For many years at Neel Bagh — our school in Karnataka — my mother, Doreen, taught the children art and craft; my wife, Penny, learnt how to make pots on the wheel and taught clay work, and my father and I taught carpentry. When teachers came to Neel Bagh for a term or two to learn about our methods, it was not always possible to introduce them to the whole range of craft activities that were undertaken at the school. I began to put together notes and small projects related to a number of different aspects of art and craft that would help teachers practise many different skills. These projects were stored in a large folder, and added to from time to time.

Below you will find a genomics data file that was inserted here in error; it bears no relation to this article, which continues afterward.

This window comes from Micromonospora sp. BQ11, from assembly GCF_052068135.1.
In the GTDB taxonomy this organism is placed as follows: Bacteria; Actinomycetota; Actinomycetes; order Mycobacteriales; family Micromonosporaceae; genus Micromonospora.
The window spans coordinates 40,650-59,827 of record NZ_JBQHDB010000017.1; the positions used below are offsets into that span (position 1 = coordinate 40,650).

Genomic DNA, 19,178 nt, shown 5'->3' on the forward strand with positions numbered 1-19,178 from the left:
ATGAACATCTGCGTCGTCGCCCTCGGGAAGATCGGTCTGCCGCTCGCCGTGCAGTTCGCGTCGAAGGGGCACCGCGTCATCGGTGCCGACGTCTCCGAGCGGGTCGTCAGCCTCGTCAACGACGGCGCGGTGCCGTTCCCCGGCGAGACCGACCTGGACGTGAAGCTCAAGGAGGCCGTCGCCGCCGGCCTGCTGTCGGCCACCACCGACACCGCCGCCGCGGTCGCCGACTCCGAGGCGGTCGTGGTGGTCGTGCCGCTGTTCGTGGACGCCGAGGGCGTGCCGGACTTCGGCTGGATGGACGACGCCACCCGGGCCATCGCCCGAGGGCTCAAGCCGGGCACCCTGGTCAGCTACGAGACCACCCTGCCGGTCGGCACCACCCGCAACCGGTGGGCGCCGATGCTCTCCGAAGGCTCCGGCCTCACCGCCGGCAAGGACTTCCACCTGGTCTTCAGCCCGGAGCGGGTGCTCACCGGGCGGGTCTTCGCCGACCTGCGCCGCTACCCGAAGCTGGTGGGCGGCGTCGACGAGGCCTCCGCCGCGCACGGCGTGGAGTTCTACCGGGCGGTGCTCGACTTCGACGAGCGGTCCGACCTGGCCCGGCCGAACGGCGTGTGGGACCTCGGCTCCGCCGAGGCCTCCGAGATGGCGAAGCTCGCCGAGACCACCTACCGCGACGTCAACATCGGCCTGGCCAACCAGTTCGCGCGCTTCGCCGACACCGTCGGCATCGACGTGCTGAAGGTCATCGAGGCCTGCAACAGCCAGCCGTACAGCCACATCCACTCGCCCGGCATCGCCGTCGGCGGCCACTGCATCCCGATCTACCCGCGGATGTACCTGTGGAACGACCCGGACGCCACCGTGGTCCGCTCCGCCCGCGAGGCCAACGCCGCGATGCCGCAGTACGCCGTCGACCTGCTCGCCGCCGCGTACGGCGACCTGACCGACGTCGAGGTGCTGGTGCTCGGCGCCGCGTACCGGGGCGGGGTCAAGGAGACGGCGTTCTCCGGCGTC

On my frequent visits to schools during the 80s and 90s, I found that not much work was being done in art and craft. The reason for this was that teachers had never themselves been given any training in these disciplines. I felt that pupils in the elite schools were learning academic subjects but their experience of art and craft, in a nation rich in both, was almost non-existent. Cursory attention was being paid to art — mainly copying a picture from the blackboard; and craft was badly neglected — treated as a vocational subject to be taught only in vocational schools. It was time for me to produce a series of books, which would give both pupils and teachers ideas that they could develop in class. Art and Craft was initially produced by OUP Pakistan (1998), and subsequently in India (2002).

You can flip through a few pages of this one:

For details of the Art and Craft books for India, click here: Art and Craft for India

If you wish to order the books, please visit the OUP website